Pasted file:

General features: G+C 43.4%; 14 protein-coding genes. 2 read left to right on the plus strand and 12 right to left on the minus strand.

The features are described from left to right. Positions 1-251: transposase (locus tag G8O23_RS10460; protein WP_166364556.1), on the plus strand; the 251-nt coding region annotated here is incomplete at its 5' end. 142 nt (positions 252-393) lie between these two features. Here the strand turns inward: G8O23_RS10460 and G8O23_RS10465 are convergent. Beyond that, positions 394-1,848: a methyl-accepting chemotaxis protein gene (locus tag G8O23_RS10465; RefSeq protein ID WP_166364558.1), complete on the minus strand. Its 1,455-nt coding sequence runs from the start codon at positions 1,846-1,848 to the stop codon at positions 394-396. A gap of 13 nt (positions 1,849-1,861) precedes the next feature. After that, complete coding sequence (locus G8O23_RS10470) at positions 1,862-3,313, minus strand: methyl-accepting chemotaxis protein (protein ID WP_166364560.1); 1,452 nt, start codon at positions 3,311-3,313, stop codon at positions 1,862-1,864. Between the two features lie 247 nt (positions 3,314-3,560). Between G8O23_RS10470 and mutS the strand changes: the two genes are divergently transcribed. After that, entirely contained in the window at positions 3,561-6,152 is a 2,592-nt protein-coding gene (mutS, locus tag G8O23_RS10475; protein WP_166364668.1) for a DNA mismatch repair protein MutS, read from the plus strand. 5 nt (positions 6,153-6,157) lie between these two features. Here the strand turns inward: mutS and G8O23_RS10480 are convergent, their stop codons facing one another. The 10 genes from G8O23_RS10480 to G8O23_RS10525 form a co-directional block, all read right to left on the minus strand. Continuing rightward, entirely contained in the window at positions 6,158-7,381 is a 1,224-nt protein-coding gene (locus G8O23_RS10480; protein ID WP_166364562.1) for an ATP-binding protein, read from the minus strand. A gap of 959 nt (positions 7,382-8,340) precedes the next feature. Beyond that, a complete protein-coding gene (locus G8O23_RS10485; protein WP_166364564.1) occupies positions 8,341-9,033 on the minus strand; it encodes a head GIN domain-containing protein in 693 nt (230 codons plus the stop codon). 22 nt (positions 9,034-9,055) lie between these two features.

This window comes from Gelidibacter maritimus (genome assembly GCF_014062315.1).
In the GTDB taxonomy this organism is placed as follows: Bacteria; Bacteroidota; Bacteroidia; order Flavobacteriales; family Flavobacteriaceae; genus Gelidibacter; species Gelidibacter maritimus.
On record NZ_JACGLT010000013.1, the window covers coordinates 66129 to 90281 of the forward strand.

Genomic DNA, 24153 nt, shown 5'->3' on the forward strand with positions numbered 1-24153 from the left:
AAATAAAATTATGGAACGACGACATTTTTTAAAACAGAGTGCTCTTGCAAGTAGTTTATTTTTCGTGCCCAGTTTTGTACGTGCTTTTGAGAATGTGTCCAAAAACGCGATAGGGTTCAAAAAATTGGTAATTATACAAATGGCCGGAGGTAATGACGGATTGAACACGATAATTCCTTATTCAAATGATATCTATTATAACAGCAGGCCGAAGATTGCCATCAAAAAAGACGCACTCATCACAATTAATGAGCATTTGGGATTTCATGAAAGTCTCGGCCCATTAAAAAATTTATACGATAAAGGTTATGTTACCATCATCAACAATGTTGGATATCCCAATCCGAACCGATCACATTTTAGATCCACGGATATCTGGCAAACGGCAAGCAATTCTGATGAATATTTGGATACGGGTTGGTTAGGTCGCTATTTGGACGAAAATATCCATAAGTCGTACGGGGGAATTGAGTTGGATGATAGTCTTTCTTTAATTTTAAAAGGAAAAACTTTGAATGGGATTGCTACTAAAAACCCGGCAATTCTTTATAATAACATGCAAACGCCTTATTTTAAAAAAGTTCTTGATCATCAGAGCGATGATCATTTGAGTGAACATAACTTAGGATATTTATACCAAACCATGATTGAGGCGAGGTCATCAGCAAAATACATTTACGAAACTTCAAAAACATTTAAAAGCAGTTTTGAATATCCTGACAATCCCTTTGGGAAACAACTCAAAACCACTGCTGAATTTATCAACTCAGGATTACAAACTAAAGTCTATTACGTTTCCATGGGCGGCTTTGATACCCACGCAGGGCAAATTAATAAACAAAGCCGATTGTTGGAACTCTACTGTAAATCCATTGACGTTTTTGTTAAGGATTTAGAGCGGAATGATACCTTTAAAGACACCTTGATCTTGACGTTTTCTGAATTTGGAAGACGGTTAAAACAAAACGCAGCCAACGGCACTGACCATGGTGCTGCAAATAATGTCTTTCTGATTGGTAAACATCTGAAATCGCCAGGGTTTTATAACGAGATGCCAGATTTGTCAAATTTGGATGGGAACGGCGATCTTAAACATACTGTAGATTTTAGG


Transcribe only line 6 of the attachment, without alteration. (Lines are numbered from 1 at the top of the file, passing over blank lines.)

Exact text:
Genomic DNA, 24153 nt, shown 5'->3' on the forward strand with positions numbered 1-24153 from the left: